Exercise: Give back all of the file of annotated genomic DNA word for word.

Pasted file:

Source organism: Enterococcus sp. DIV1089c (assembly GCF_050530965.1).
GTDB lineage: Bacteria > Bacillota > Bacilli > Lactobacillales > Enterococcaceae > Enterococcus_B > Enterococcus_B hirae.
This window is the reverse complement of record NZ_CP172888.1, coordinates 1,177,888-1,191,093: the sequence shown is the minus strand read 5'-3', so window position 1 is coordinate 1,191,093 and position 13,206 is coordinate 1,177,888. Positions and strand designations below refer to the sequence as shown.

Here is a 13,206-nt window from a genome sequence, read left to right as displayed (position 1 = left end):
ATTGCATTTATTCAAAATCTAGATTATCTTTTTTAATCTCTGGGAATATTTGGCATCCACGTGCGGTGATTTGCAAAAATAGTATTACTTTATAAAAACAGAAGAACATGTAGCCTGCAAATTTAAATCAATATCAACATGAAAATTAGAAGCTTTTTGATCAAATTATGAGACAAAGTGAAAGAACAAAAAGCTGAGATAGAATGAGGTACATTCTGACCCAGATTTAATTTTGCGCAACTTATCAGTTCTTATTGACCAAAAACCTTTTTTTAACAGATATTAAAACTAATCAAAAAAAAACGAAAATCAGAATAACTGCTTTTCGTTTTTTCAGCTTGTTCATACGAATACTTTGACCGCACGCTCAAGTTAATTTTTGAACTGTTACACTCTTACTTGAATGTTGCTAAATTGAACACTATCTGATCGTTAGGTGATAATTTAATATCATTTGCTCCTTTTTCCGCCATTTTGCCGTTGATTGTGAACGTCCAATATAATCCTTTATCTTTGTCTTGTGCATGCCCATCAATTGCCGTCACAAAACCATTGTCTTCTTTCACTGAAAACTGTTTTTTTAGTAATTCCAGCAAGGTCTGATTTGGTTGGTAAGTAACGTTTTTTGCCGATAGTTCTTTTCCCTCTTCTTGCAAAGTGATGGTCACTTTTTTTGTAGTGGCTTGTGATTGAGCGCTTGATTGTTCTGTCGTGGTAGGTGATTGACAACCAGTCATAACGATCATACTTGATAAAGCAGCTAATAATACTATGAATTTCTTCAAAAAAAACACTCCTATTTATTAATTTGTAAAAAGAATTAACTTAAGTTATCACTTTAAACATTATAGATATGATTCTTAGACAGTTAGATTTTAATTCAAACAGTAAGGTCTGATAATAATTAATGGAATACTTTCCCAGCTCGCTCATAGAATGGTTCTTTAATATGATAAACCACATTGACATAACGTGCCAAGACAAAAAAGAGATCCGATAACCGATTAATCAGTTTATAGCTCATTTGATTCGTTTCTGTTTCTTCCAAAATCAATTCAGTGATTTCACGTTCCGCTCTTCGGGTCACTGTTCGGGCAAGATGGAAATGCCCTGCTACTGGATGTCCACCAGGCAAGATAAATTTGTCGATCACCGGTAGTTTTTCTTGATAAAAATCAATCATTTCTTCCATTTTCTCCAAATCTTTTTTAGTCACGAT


Source organism: Enterococcus sp. DIV1089c (assembly GCF_050530965.1).
GTDB lineage: Bacteria > Bacillota > Bacilli > Lactobacillales > Enterococcaceae > Enterococcus_B > Enterococcus_B hirae.
This window is the reverse complement of record NZ_CP172888.1, coordinates 1,177,888-1,191,093: the sequence shown is the minus strand read 5'-3', so window position 1 is coordinate 1,191,093 and position 13,206 is coordinate 1,177,888. Positions and strand designations below refer to the sequence as shown.

Here is a 13,206-nt window from a genome sequence, read left to right as displayed (position 1 = left end):
ATTGCATTTATTCAAAATCTAGATTATCTTTTTTAATCTCTGGGAATATTTGGCATCCACGTGCGGTGATTTGCAAAAATAGTATTACTTTATAAAAACAGAAGAACATGTAGCCTGCAAATTTAAATCAATATCAACATGAAAATTAGAAGCTTTTTGATCAAATTATGAGACAAAGTGAAAGAACAAAAAGCTGAGATAGAATGAGGTACATTCTGACCCAGATTTAATTTTGCGCAACTTATCAGTTCTTATTGACCAAAAACCTTTTTTTAACAGATATTAAAACTAATCAAAAAAAAACGAAAATCAGAATAACTGCTTTTCGTTTTTTCAGCTTGTTCATACGAATACTTTGACCGCACGCTCAAGTTAATTTTTGAACTGTTACACTCTTACTTGAATGTTGCTAAATTGAACACTATCTGATCGTTAGGTGATAATTTAATATCATTTGCTCCTTTTTCCGCCATTTTGCCGTTGATTGTGAACGTCCAATATAATCCTTTATCTTTGTCTTGTGCATGCCCATCAATTGCCGTCACAAAACCATTGTCTTCTTTCACTGAAAACTGTTTTTTTAGTAATTCCAGCAAGGTCTGATTTGGTTGGTAAGTAACGTTTTTTGCCGATAGTTCTTTTCCCTCTTCTTGCAAAGTGATGGTCACTTTTTTTGTAGTGGCTTGTGATTGAGCGCTTGATTGTTCTGTCGTGGTAGGTGATTGACAACCAGTCATAACGATCATACTTGATAAAGCAGCTAATAATACTATGAATTTCTTCAAAAAAAACACTCCTATTTATTAATTTGTAAAAAGAATTAACTTAAGTTATCACTTTAAACATTATAGATATGATTCTTAGACAGTTAGATTTTAATTCAAACAGTAAGGTCTGATAATAATTAATGGAATACTTTCCCAGCTCGCTCATAGAATGGTTCTTTAATATGATAAACCACATTGACATAACGTGCCAAGACAAAAAAGAGATCCGATAACCGATTAATCAGTTTATAGCTCATTTGATTCGTTTCTGTTTCTTCCAAAATCAATTCAGTGATTTCACGTTCCGCTCTTCGGGTCACTGTTCGGGCAAGATGGAAATGCCCTGCTACTGGATGTCCACCAGGCAAGATAAATTTGTCGATCACCGGTAGTTTTTCTTGATAAAAATCAATCATTTCTTCCATTTTCTCCAAATCTTTTTTAGTCACGAT